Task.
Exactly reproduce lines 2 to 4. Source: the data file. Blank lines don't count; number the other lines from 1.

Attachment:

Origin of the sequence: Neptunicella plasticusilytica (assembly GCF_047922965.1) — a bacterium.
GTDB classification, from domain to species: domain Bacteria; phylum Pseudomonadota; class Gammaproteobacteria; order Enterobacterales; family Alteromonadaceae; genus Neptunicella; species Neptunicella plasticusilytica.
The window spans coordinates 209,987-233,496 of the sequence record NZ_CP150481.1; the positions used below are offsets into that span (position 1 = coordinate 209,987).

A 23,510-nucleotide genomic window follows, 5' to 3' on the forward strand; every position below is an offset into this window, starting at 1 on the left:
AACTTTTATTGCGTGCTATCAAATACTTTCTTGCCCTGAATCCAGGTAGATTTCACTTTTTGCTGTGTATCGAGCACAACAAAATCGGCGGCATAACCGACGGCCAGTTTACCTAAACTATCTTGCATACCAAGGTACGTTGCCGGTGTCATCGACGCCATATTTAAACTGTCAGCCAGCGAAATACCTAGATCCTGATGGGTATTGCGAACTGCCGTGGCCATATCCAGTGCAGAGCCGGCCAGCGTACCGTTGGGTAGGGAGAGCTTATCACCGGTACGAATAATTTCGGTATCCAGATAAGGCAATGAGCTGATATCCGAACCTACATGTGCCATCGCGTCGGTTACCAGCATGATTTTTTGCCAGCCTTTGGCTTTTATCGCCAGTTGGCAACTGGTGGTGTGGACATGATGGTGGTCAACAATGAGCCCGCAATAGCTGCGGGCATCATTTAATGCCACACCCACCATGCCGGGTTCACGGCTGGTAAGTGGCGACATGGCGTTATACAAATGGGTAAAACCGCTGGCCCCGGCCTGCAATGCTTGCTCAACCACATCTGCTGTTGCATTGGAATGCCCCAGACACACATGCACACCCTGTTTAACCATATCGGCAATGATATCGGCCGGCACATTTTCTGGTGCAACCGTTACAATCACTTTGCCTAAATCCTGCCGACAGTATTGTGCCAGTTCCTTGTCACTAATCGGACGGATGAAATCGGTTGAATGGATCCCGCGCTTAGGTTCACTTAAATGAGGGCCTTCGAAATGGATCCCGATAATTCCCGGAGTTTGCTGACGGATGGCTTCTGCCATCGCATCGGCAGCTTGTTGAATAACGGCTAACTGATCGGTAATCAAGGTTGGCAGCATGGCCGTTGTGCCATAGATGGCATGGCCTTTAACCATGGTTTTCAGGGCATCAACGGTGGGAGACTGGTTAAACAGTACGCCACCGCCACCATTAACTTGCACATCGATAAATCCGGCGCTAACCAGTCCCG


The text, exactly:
GTDB classification, from domain to species: domain Bacteria; phylum Pseudomonadota; class Gammaproteobacteria; order Enterobacterales; family Alteromonadaceae; genus Neptunicella; species Neptunicella plasticusilytica.
The window spans coordinates 209,987-233,496 of the sequence record NZ_CP150481.1; the positions used below are offsets into that span (position 1 = coordinate 209,987).

A 23,510-nucleotide genomic window follows, 5' to 3' on the forward strand; every position below is an offset into this window, starting at 1 on the left: